Analyzing Ad Copy On A SERP
I always need to be improving my skills, and ad copy is the only thing a user will see in my accounts until they get to a landing page. I want to understand what I could be doing better, which means either finding flaws in other ads or new ideas I hadn’t thought of before.
I’m going to start with the a very business-centric search query. I am currently located in Dallas, Texas, and Lewisville, Texas is a suburb in a nearby county. To remove any confusion over what I’m looking for, I searched for “lewisville family law firm”. The screenshot below displays the top three ads.
Why The Top 3 Ads?
Sure, I could cover the ads on the sidebar or at the bottom. But the ads at the top are often optimized better. Finding ads that are wrong on the rest of the page is like shooting fish in a barrel. I want to have to work to find flaws!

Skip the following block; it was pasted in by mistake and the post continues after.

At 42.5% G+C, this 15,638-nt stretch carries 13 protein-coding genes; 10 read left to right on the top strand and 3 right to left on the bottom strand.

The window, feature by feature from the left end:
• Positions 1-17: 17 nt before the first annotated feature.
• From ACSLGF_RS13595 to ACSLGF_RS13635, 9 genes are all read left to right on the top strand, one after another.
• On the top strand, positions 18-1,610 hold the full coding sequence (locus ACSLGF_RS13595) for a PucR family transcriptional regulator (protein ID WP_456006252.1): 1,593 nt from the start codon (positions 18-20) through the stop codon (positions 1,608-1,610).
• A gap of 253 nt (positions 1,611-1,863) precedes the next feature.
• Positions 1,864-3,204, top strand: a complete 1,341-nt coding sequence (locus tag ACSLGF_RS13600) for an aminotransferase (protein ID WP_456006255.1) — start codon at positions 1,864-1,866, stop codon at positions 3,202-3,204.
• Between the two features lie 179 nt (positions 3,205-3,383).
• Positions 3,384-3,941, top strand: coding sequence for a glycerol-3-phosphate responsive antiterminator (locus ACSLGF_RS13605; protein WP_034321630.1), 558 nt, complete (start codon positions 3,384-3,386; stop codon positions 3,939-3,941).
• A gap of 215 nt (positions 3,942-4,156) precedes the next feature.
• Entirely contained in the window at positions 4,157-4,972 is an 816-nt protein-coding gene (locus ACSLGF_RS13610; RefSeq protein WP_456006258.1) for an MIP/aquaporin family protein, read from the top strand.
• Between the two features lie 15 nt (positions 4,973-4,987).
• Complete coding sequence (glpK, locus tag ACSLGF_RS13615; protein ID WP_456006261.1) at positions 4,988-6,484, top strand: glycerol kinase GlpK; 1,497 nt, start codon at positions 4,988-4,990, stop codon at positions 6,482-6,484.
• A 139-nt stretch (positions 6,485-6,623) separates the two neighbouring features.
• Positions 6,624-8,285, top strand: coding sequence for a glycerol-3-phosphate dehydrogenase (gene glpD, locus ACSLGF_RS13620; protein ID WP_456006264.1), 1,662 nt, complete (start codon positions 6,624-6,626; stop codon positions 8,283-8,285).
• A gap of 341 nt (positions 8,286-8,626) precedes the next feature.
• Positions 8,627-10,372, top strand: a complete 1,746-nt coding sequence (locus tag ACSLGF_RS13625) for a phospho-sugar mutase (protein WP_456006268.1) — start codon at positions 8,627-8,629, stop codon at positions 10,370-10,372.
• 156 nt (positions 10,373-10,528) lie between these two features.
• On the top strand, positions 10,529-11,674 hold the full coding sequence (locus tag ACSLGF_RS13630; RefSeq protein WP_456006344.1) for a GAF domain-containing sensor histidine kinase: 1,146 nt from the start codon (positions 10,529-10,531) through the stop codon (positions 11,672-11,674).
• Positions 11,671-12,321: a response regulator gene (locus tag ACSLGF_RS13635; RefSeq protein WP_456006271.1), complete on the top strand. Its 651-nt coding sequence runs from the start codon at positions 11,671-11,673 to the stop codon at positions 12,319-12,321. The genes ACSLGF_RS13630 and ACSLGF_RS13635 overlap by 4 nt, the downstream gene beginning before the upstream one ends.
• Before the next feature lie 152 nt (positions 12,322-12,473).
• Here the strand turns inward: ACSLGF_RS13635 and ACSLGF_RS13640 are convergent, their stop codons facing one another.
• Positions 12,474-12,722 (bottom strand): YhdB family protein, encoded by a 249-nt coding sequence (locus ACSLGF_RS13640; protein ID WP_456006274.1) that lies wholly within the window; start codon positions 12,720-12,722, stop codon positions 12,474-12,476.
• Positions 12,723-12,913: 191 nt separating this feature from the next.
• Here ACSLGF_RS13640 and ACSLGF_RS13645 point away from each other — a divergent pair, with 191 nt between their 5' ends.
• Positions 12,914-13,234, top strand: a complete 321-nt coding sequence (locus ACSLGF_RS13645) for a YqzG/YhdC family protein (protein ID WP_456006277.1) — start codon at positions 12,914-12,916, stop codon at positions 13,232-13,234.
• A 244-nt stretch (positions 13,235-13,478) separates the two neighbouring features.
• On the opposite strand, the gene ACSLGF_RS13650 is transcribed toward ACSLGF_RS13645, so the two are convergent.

#1 – Jim Ross Law
To start with, they used capital letters in their Display URL and included keywords in it. Notice that Google made the letters of the words that were close to their query have bold text? The capital letters allow the eyes to distinguish the words clearly. The dashes were an extra step, which sometimes work and sometimes doesn’t. Only the advertiser can tell whether it has worked.
The sitelinks are satisfactory but underwhelming. ‘Testimonials’ and some of the others could establish a little trust, but that reads more like website navigation. Does it add value to the user? Well, it does provide an easy way for the user to begin researching the law firm, but nothing more. Since family law includes a variety of specializations, the specialties might have been better sitelinks.
The headline is to the point “Family Law Firm”. The ad copy sells themselves as “Focused on You and Your Needs” which conveys that their lawyers are caring and/or attentive. The capitalization was unmistakably chose to emphasize that. Since attorneys have our lives in their hands, this can be a valuable message to get across. “+20 Years of Exp” Is a nice addition, as it feels like the lawyers have a lot of knowledge and will know how to deal with surprises. “Call Us Today!” is a strong Call-to-Action. Pretty good way of packing in couple benefits and the CTA.